Evolution of the Immune System Free Essays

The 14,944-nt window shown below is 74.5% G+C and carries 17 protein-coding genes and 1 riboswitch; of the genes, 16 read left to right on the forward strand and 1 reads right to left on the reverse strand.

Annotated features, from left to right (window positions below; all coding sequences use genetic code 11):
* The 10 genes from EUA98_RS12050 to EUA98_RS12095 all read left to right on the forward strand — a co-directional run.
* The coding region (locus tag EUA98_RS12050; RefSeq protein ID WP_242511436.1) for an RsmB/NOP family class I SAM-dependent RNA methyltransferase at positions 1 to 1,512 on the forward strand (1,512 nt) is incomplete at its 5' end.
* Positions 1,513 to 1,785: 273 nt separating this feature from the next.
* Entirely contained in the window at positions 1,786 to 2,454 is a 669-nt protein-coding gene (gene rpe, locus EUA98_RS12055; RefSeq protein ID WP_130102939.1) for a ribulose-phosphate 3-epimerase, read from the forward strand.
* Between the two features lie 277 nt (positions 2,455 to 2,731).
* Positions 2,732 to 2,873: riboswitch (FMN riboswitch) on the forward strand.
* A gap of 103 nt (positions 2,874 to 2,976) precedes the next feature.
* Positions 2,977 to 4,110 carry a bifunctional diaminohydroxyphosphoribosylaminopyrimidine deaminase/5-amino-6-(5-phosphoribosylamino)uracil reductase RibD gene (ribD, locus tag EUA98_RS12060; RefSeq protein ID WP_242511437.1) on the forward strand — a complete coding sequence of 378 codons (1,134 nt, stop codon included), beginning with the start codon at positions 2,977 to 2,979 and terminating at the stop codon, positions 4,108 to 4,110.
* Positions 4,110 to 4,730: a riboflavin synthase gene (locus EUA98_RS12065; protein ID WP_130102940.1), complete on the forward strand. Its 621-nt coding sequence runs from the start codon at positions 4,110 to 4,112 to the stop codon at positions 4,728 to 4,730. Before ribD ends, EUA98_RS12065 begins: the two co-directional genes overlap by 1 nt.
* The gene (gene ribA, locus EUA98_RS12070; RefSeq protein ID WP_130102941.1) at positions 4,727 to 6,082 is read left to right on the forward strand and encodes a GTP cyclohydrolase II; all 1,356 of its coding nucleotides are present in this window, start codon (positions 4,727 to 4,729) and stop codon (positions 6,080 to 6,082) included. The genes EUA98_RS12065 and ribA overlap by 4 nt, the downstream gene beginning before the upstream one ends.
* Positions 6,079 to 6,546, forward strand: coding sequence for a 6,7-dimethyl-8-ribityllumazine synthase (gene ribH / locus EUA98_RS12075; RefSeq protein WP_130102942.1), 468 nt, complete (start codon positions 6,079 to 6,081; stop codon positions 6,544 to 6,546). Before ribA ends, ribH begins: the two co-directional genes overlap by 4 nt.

John Frelinger Dr. Travis Organic Evolution 30 April 2012 Evolution of the Immune System Animals are constantly bombarded by an immensely varied array of disease causing pathogens including bacteria, fungi, viruses and other parasites. The number of microbes living in the human body outnumber the actual human cells by a factor of 10, and for every single species of animal and plant on Earth, there are viruses that infect them. We will write a custom essay sample on Evolution of the Immune System or any similar topic only for you Order Now With the unrelenting threat of disease-causing pathogens all around us, and even within us, how can the constantly vulnerable organisms defend themselves? Evolution has provided an answer to this problem—the immune system. The immune system is a vastly complex orchestra of cells working together to help eliminate potentially harmful pathogens from the body. Some form of host defense is found in every multicellular organism, however there are myriad variations in the immune systems of different organisms. Vertebrates have evolved an acquired immune response, in which a specific immune system is activated to clear an infection that is initially controlled by a non-specific (innate) immune response. This highly adaptable system is important to the survival of vertebrate species. Surprisingly, however, 90% of animals (invertebrates) do not have this kind of response. Despite lacking a seemingly critical adaptation, invertebrates continue to survive and reproduce. Why does it appear necessary for vertebrates to have an acquired response in order to survive, but the more numerous invertebrate species do not? Research indicates that there is an evolutionary lineage of the immune system that stems from the split of invertebrates and vertebrates. Innate immunity, which is found in all animals, is assumed to be at the beginning of this evolutionary tree. After the diversification of species (vertebrates branching from invertebrates), mechanisms of immunity also diverged. In this paper I will first discuss the function of the innate immune system because of its older evolutionary history, followed by the adaptive immune response that evolved later in vertebrate lineages. I will then conclude by placing the development of the innate and adaptive immune system in an evolutionary context. Innate immunity is the first line of defense for an organism and is made up of elements that protect the organism from pathogens. Anatomical aspects such as skin act as an impermeable barrier to infectious pathogens. Chemical and biological factors, including anti-microbial peptides like defensins, are also used to inhibit bacterial growth and prevent colonization. Another immunological factor of the innate immune system are phagocytic cells (macrophages), which are cells that engulf and eliminate foreign pathogens. These cells operate using a variety of different and generalized receptors that recognize a broad range of molecular patterns expressed by pathogens that initiate phagocytosis. One such family of receptors, known as Toll-like Receptors, recognizes common pathogen elements such as bacterial wall components or viral DNA sequences. This component is found in virtually every multicellular organism, ranging from sponges to humans (Muller and Muller 2003). Plants also express proteins that are very similar to toll-like receptors, indicating that this aspect of the innate immune system predates the divergence of plants and animals. The innate immune system is so valuable to an organism’s survival because it is always present and in many instances can prevent pathogen entry or replication. This, in turn, prevents a harmful infection from ever occurring inside the host. Although invertebrates do not have the acquired immune response, recent research has shown that their innate response is more complex than previously thought. Insects can activate their immune systems to remain in a higher state in order to prepare for a pathogen invasion. During bedbug mating, females are frequently injured in the process because males will stab a female to inject his sperm, infecting her with bacteria and exposing her to other potential infections. In response, females have evolved ways to enhance their immune system prior to mating in anticipation of pathogen invasion (Morrow and Arnqvist 2003). Bumblebees are capable of maintaining a heightened immune system in response to a prior pathogen invasion to aid in the prevention of future infections. Immunity such as this has been shown to pass down vertically to offspring, therefore increasing their fitness (Tyler et al. 006). Slugs have also evolved an interesting alternative response in the form of increased mutation rates of certain immune cell receptors, which allows their immune system to adapt to many foreign elements (Litman and Cooper 2007). While it is inherently different from the acquired immune response, this sensitive management of immune function was previously thought to be reserved as a characteristic of vertebrates and the adaptive immune response. As vertebrates began to diverge and evolve from invertebrates, so too did the immune system. The new adaptive branch of the immune system originally conferred a new selective advantage for vertebrates because of its specificity and immense flexibility in recognizing new pathogens. The clonal selection theory, in which each lymphocyte clonally expresses a specific antigen receptor, can help explain how the immune system can express an extremely wide range of potential receptors capable of recognizing new pathogens. Lymphocytes are undifferentiated cells that ultimately become B-cells (Bone Marrow) or T-cells (Thymus) depending on where they migrate. B-cells possess a uniquely structured immunoglobulin molecule (antibodies exposed on outer surface) that recognizes and binds to a specific molecular counterpart. When a foreign antigen is bound to the antibody, it stimulates the replication of that specific B-cell with the aid of Helper T-cells, which enhance B-cell maturation. This process results in the clonal expansion of cells that recognize the original antigen and subsequent production of antibodies that help in the eradication of the pathogen. An important point of this process is that the pathogens select which lymphocytes expand. It also results in memory B-cells and T-cells that constitute a persistent immune memory for a particular antigen. This expanded pool of memory cells is activated upon a second exposure to the same pathogen, resulting in a much more rapid immune response to clear infection. Other types of T-cells are also produced during this process. For example, cytotoxic T-cells target and kill virally infected cells, while suppressor or regulatory T-cells are activated when the infectious pathogens are eliminated and signal the immune system to subside. Cells such as these also experience selective pressures–ones that react to self-tissue (and harm the host) would be selected against, while those that recognize pathogens would survive and replicate. The clonal selection theory addresses many aspects of vertebrate immunity, however, it does not explain all of the mysteries behind the variety of antibody generation. The sheer number of antibodies that can be produced and the finding that the acquired immune response can generate antibodies to manmade molecules that are not present in nature led scientists to explore how such diversity is generated. Research done by Susumu Tonegawa in the 1970’s indicated that B-cells have the ability to produce a huge number of antibodies due to a gene rearrangement process. B cells originally have many sets of gene segments (Variable, Diverse, and Joining) and over the course of its maturation reduce these segments to one of each type for the production of the antibody heavy chain. A similar process of gene rearrangement is involved for the production of the antibody light chain. The light chain and heavy chain proteins then assemble to form the complete antibody molecule that can specifically bind to an antigen. Two genes that are critical for this process to work are RAG1 and RAG2. These genes are known as recombination-activating genes and distinguish the vertebrate immune system from other lineages. These genes are critical to the process because they act as the excision and joining molecules that cut and knit back together the individual VDJ segments that make up the antibody. This results in the huge potential of diverse antibodies that can be produced—hundreds of millions of possible antibody types generated from a much smaller number of gene segments that can react with virtually any antigen. This sophisticated process may have originally been introduced by a mobile genetic element known as transposons. These transposable elements have the ability to excise themselves from one DNA sequence and incorporate themselves into another, very similar to the RAG1 and RAG2 gene functions. After the divergence of jawed and jawless vertebrates, a viral infection of the jawed lineage’s gametes may have introduced a transposon into their genome. (Thompson 1995). This may have provided the raw materials necessary to facilitate the development of adaptive immunity. The acquired response appears to have evolved from a single lineage because all vertebrates (excluding jawless fish) retain this RAG-mediated gene rearrangement system. The specificity of this kind of response may have been selected for because of its ability to recognize a diverse number of pathogens, but also because it could conserve more energy resources compared to the generalized defense of the innate response. The adaptive immune response is structured in such a way that it can respond to an almost infinite number of pathogens, while utilizing a relatively limited number of genes. Figure 1 illustrates a potential phylogeny based on some immune system adaptations previously discussed. Figure 1 (Reproduced from Litman and Cooper 2007). Although the vertebrate immune system is extremely adaptable to many potential threats, it is far from perfect. Epidemics such as the Bubonic Plague or the 1918 influenza killed millions of people. Similarly, when the Spanish colonized the New World, they also introduced pathogens that were devastating to the indigenous people. One of the major limitations of the acquired immune response is that it takes a relatively long time to respond after the initial exposure in order to be effective. This time is required because the lymphocytes must clonally expand before a pathogen can be eliminated. For example, in the case of the Native Americans, when they were exposed to the new pathogens, the infections spread to a portion of the population that was large enough to leave them unable to forage for food or to tend to the sick. As a result, it nearly wiped out the entire civilization. This limitation is significant as illustrated by these and many other historical epidemics. These difficulties have led scientists to think more fully about the effectiveness of the vertebrate immune system. If the immune system has the potential to combat virtually any conceivable threat, why then can’t it always eliminate any potentially harmful pathogen? We also look to immune hypersensitivity and autoimmunity as potential drawbacks of the immune system, indicating further imperfections of the adaptation. When the immune system mistakenly targets self-tissue, it results in serious consequences for the organism. Concepts in evolutionary biology might help address these issues. In this context the immune system does not have to be inherently perfect by design because only some individuals of a population need to survive and reproduce for that lineage to continue. The variation introduced by the immune system generates the diversity necessary for a population to adapt to changing environmental pressures. As others have suggested, a zebra doesn’t have to outrun the lion, just the slowest member of the herd (Hedrick 2004). The immune system is subjected to the same constraints as other characteristics in regards to natural selection. In this case even if a trait is not optimal, but helps the organism survive and reproduce, it will be selected for, regardless of any deleterious effects experienced post-reproduction. Many, but not all immunologists, believe the development of the adaptive immune system with gene rearrangement was a critical advance. It has been proposed that the development of the adaptive immune system was the â€Å"Big Bang† for the evolution of immune system (Travis 2009). This development might have also enabled the rapid expansion of vertebrates. Moreover, the idea that the adaptive immune system can generate receptors for molecules that are not yet present, makes it extremely flexible and has been called â€Å"forward thinking† (Travis 2009). Thus, while the immune system does not anticipate every change in organisms it is ready for them by constructing a large repertoire of antigen specific receptors, which confers a big selective advantage. Others have suggested the adaptive immune system conserves resources, and thus is better than the innate system. In contrast, as noted earlier, invertebrates lack a fully functional adaptive immune system and are very successful. Moreover, others have argued that even if the immune system was an advantage, it was only temporary and short lived (Hedrick 2004). Another relevant issue deals with the concept of parasite and host co-evolution. This constant struggle is exemplified by a quote from Lewis Carroll’s â€Å"Through the Looking Glass†, â€Å"it takes all the running you can do, to keep in the same place†. This concept, originally introduced by Leigh Van Valen, has been termed the Red Queen hypothesis. According to this hypothesis, an improvement in fitness for one species will lead to a selective advantage for that species. However, since species are often coevolving with one another, improvement in one species implies that it gains a competitive advantage over the other species, and thus has the potential to outcompete for shared resources. This means that fitness increase in one evolutionary system will tend to lead to fitness decrease in another system. The only way that a competing species can maintain its relative fitness is to improve on its own design. Although this theory was used to help explain the extinction of species and the evolution of sexual reproduction, it has been applied to many aspects of predator prey relationships including the development of the immune system. Because animals are constantly attacked by fast-adapting parasites, the host immune system cannot possibly gain an advantage over them. The evolution of the immune system is caused by the small advantages conferred as a result of variation in the recognition of pathogens. As suggested by Steven Hedrick, â€Å"by selecting for more elusive parasites, the immune system is ultimately the cause of its own necessity† (Hedrick 2004). Thus paradoxically, the immune system, since it places a strong selective pressure on pathogens and parasites, ultimately has become essential for vertebrates to survive. By placing selective pressure on parasites that can evolve much more rapidly than animals (due to their higher reproductive/mutation rate), it results in parasites that are increasingly more effective at infecting hosts of that species. In terms of the immune system, one strategy that parasites have developed is a means of altering their own antigens to become unrecognizable. In this way they escape the adaptive immune system by altering their structure. For example, trypanosomes can switch the major target antigen for antibodies, which they use as a strategy to extend the amount of time they reside in the host. This results in a more contagious host that will increase the spread of pathogens to new hosts (Stockdale et al. 2008). Similarly, because the HIV polymerase is very error prone with no proof reading mechanism, many mutations arise in the HIV proteins during its infection. While the adaptive immune system can make neutralizing antibodies, new variants arise that can no longer be recognized by the antibodies. These new variants have a selective advantage and escape, and thus the adaptive immune system  is always lagging behind. In terms of the host immune response, there is also an extremely high level  of polymorphism of major histocompatibility genes, which enable the population to respond to a wider array of antigens using T-cells. The benefit of this heterozygosity is that it allows the individual to respond to a wider variety of antigens. Moreover this diversity helps ensure that even though some individuals may perish, the particular pathogen will not be able to eliminate the entire population. Some infectious agents have even taken it a step further and evolved ways to utilize the host immune system to increase their own fitness. For example, infections that result in pus filled cysts can be used to carry parasitic progeny and spread to new hosts when they burst. Even though this may help the host clear an infection, the pathogen can use this to increase its own fitness and infect more individuals. The Human Immunodeficiency Virus (HIV) utilizes the host immune system by initially infecting macrophages, and subsequently T-cells, which the virus uses as a reservoir for reproduction and as a means to spread to many different tissues in the body (Orenstein 2001). It also serves the virus to target immune cells for infection because crippling the host immune response akes it easier for the virus to spread throughout the body and eventually to new hosts (due to the higher viral load). In this light, it is possible that invertebrates did not evolve the adaptive immune response because they may have never needed it. By lacking the ability to develop a â€Å"memory† for a particular pathogen, those pathogens did not evolve anti-immune mechanisms to counter the host immune response. An immune memory could lead to more devious pathogens and resu lt in a more harmful infection in the future. This could have been a better strategy for invertebrates as it may have prevented the co-evolution of more virulent pathogens (Hedrick 2004). The immune system has a long evolutionary history in multicellular organisms. The innate immune system is a critical adaptation that helped these organisms survive the onslaught of parasites and pathogens. Vertebrates possess an adaptive immune response that allowed for the recognition of an almost infinite number of pathogenic antigens, however, it appears to have become a one-way road with the coevolution of pathogens. Once this adaptive system appeared in the vertebrate lineage, there was no going back. Because of the immense flexibility of the adaptive immune response, it places huge selective pressures on pathogens to constantly evolve new mechanisms of infecting hosts. Thus in the context of evolution, even with the incredible versatility of the adaptive immune system, it is likely there can not be an ultimate solution to infection by parasites only a new, perhaps unstable, equilibrium. Works Cited Hedrick, S. (2004). The Acquired Immune System: A Vantage from Beneath. Immunity 21, 607-615. Litman, G. and Cooper, M. (2007). Why Study the Evolution of Immunity? Nature Immunology 8, 547-548. Morrow, E. H. , and Arnqvist, G. (2003). Costly traumatic insemination and a female counter-adaptation in bed bugs. Proceedings of the Royal SocietyB: Biological Sciences. 270: 2377–2381 Muller, W. and Muller, I. (2003). Origin of the Metazoan Immune System: Identification of the Molecules and Their Functions in Sponge. Integrative and Comparative Biology 43, 281-292. Orenstein, J. (2001). The Macrophage in HIV Infection. Immunobiol. 204, 598- 602. Stockdale, C. , Swiderski, M. , Barry D. , and Richard McCulloch (2008). Antigenic Variation in Trypanosoma brucei: Joining the DOTs. PLoS Biol 6. Thompson, C. B. (1995). New insights into V(D)J recombination and its role in the evolution of the immune system. Immunity 3, 531–539. Travis, John. (2009). â€Å"On the Origin of the Immune System†. Sciencemag Vol. 329. Tyler, E. , Adams, S. , and Mallon, E. (2006), An Immune Response in the Bumblebee,Bombus terrestris leads to increased food consumption. BMC Physiology 6. How to cite Evolution of the Immune System, Papers